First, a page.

Author: Justin Mckibben
Every year as Super Bowl Sunday strikes the public is privy to a brand new batch of clever and powerful commercials. Some of us don’t even bother to watch the game, but we make sure to check in for those ads that are often unique and creative ways to grab their audience. This year the 2017 Super Bowl LI commercials ranged from political and controversial, to hysterical or inspirational. The depictions accompanying the game seem to have made varied impressions, but one topic stood out in a different way than others of its kind.
The Super Bowl LI commercials included PSAs that set out to target and tackle the details of drug overdose with teens. Two heart-breaking ads were presented by the National Council on Alcoholism and Drug Abuse (NCADA) in which the narrative concentrated on the likelihood of overdoses with teenagers; specifically prescription drugs.
NCADA is a St. Louis-based charity which aims to prevent substance abuse and overdose. They do so by offering drug education programs in schools and working to increase awareness of addiction.
Super Bowl LI Commercials: “Safe”
The first PSA was entitled “Safe.” It begins with a father talking about his belief in the second amendment right to bear arms. He tells us about his family’s history with guns and respect for gun safety. They show images of a family hunting together, and a happy daughter with a rifle her father bought her. He emphasizes the fact the family always locks their guns in the safe.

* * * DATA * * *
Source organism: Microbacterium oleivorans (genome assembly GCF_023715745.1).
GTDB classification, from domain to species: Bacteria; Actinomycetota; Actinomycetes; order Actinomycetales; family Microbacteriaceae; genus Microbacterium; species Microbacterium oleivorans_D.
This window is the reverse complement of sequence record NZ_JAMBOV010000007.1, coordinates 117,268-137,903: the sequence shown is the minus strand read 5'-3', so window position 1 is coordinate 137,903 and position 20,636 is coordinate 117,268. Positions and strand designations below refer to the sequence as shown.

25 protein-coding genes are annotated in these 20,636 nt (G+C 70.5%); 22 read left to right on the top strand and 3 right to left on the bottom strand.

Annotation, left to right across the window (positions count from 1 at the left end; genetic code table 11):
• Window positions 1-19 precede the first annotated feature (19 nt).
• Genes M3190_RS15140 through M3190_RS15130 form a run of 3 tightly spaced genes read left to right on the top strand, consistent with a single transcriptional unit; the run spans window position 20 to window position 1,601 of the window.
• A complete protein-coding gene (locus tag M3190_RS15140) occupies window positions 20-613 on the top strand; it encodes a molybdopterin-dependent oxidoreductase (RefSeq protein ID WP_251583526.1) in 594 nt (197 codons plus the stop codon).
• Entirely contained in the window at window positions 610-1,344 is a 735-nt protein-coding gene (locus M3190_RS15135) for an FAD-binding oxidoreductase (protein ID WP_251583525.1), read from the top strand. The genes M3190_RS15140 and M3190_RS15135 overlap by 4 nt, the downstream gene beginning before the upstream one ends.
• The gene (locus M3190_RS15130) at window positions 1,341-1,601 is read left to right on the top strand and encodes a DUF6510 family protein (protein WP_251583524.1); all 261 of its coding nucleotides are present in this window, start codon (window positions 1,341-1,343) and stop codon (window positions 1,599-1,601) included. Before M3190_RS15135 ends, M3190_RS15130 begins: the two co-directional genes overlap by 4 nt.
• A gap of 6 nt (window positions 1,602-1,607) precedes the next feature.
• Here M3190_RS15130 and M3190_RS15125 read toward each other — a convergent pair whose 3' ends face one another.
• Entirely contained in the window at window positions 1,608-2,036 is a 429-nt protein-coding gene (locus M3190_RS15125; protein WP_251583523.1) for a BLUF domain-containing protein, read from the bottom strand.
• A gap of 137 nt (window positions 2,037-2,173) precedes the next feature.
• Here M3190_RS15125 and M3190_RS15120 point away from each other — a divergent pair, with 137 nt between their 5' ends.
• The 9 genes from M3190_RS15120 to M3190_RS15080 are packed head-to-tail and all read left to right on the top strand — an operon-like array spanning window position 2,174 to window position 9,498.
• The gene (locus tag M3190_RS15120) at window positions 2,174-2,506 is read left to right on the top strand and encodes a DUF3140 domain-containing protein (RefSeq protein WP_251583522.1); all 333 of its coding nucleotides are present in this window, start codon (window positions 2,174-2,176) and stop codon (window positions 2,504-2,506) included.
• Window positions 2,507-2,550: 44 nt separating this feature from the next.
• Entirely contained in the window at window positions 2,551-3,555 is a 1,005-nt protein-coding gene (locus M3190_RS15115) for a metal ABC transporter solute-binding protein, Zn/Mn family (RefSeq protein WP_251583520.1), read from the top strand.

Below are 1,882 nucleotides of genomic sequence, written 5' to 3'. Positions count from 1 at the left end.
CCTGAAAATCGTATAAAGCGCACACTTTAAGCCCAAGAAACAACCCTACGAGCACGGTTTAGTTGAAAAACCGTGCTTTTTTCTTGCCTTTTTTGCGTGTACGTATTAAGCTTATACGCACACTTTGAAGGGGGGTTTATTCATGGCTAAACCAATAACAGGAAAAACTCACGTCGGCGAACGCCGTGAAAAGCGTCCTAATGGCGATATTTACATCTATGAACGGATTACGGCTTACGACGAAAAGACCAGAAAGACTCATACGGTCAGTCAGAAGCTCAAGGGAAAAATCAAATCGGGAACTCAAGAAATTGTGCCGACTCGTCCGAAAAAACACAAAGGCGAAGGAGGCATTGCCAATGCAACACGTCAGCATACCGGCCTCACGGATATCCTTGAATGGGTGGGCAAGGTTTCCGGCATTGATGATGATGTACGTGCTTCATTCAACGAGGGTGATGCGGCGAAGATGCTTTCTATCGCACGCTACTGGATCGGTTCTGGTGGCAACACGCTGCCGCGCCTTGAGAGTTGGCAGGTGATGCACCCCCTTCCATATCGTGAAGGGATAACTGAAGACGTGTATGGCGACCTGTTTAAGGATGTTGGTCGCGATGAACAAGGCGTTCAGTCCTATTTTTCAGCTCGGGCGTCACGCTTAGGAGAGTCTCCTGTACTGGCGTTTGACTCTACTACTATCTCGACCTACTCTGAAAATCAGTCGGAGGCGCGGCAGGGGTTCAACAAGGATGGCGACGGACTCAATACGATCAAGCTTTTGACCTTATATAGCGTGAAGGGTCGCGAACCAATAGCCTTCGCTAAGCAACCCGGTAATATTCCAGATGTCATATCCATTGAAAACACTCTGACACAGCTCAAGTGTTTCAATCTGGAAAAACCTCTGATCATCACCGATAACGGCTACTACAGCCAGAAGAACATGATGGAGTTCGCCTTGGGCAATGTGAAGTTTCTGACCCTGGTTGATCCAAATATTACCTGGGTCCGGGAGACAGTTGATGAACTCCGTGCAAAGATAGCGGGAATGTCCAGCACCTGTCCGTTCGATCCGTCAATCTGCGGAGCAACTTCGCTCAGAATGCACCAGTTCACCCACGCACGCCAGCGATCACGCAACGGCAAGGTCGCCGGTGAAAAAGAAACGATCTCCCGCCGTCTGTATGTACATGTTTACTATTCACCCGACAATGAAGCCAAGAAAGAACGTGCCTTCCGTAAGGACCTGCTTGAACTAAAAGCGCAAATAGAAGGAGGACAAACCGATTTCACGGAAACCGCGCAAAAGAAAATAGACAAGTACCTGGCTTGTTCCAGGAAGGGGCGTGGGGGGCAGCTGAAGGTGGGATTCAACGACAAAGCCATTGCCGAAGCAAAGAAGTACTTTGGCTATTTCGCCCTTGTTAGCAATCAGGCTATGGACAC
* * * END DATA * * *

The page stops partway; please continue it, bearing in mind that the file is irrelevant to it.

Then, in a tragic turn, he tells the viewer about the overdose death of his 17 year old daughter. He shows the empty pill bottle and says the fire department found it in his daughters hand, followed in an incredibly heart-wrenching way saying-
“I didn’t lock it up.”
The closing credits to the ad include the hard statistic:
Teenagers are more likely to die from overdose than gun fire.
Lock up your prescription medication. Dispose of unused medication properly.
This gripping story only took one minute of halftime Super Bowl LI commercials, but it was a meaningful minute.
Super Bowl LI Commercials: “Smart Phone”
The second PSA of the Super Bowl LI commercials was titled “Smart Phone” and depicted a mother who describes her strict demands for her daughter not to text or use her smart phone and drive. The mother begins with telling about how her daughter was so excited for the phone, and how excited the young woman was to get a license.
The mother insists she was clear about the phone being locked in the glove box while driving, but she trails of into a tear-jerking moment where she asks,
“How could I be so stupid? I put the one thing in her hand that she couldn’t control- painkillers.”
The distraught mother holds up the empty pill bottle to the camera. Throughout the narrative, we are given glimpses of a young girl with her friends. Then the woman portraying the mother delivers a line that makes this message devastating.
“There is nothing in the world that will take this pain away. Ever.”
The commercial closes with the statistic stating:
Teenagers are more likely to die from overdose than texting and driving.
Lock up your prescription medication. Dispose of unused medication properly.
Both of these quick stories are so painfully portrayed by the actors that you can’t help but feel a strong emotional response to the faces and voices in the videos. The fact these ads made their message unexpected at first only adds to the impact.
Getting the Message Across
With these Super Bowl LI commercials the tactic of the twist ending is powerful. Schupp Consulting directed the PSAs and Mark Schupp shared this idea saying,
“There’s a spin to these that I think is very effective,”…”And when we showed them to a (preview) group, they were stunned.”
You may remember that last year NCADA aired another dramatic and compelling Super Bowl commercial called “All America Girl” that told of a young cheerleader turned heroin addict.
The year prior the 2015 PSA featured a mother finding her son overdosed on heroin. Consistently the organization has worked to get a very real, very personal message across.